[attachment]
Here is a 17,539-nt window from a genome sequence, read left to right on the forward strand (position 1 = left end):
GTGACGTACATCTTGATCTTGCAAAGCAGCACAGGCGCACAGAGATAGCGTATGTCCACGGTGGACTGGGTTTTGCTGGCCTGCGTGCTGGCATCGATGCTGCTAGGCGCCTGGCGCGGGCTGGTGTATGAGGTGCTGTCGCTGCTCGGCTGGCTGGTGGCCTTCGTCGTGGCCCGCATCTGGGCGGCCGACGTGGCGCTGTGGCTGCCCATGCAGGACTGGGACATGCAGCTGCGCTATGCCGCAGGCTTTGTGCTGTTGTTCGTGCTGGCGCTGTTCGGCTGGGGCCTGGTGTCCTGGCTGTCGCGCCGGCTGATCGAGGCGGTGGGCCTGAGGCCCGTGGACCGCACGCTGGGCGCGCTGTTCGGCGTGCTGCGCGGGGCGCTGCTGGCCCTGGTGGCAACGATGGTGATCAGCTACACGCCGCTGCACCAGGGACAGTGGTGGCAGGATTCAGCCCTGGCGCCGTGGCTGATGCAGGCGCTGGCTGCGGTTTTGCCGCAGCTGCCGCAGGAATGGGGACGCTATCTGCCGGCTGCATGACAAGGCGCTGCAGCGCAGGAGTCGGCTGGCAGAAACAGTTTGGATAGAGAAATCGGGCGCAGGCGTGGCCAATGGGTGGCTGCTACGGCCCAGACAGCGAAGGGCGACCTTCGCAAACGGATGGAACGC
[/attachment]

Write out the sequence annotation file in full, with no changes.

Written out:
Here is a 17,539-nt window from a genome sequence, read left to right on the forward strand (position 1 = left end):
GTGACGTACATCTTGATCTTGCAAAGCAGCACAGGCGCACAGAGATAGCGTATGTCCACGGTGGACTGGGTTTTGCTGGCCTGCGTGCTGGCATCGATGCTGCTAGGCGCCTGGCGCGGGCTGGTGTATGAGGTGCTGTCGCTGCTCGGCTGGCTGGTGGCCTTCGTCGTGGCCCGCATCTGGGCGGCCGACGTGGCGCTGTGGCTGCCCATGCAGGACTGGGACATGCAGCTGCGCTATGCCGCAGGCTTTGTGCTGTTGTTCGTGCTGGCGCTGTTCGGCTGGGGCCTGGTGTCCTGGCTGTCGCGCCGGCTGATCGAGGCGGTGGGCCTGAGGCCCGTGGACCGCACGCTGGGCGCGCTGTTCGGCGTGCTGCGCGGGGCGCTGCTGGCCCTGGTGGCAACGATGGTGATCAGCTACACGCCGCTGCACCAGGGACAGTGGTGGCAGGATTCAGCCCTGGCGCCGTGGCTGATGCAGGCGCTGGCTGCGGTTTTGCCGCAGCTGCCGCAGGAATGGGGACGCTATCTGCCGGCTGCATGACAAGGCGCTGCAGCGCAGGAGTCGGCTGGCAGAAACAGTTTGGATAGAGAAATCGGGCGCAGGCGTGGCCAATGGGTGGCTGCTACGGCCCAGACAGCGAAGGGCGACCTTCGCAAACGGATGGAACGC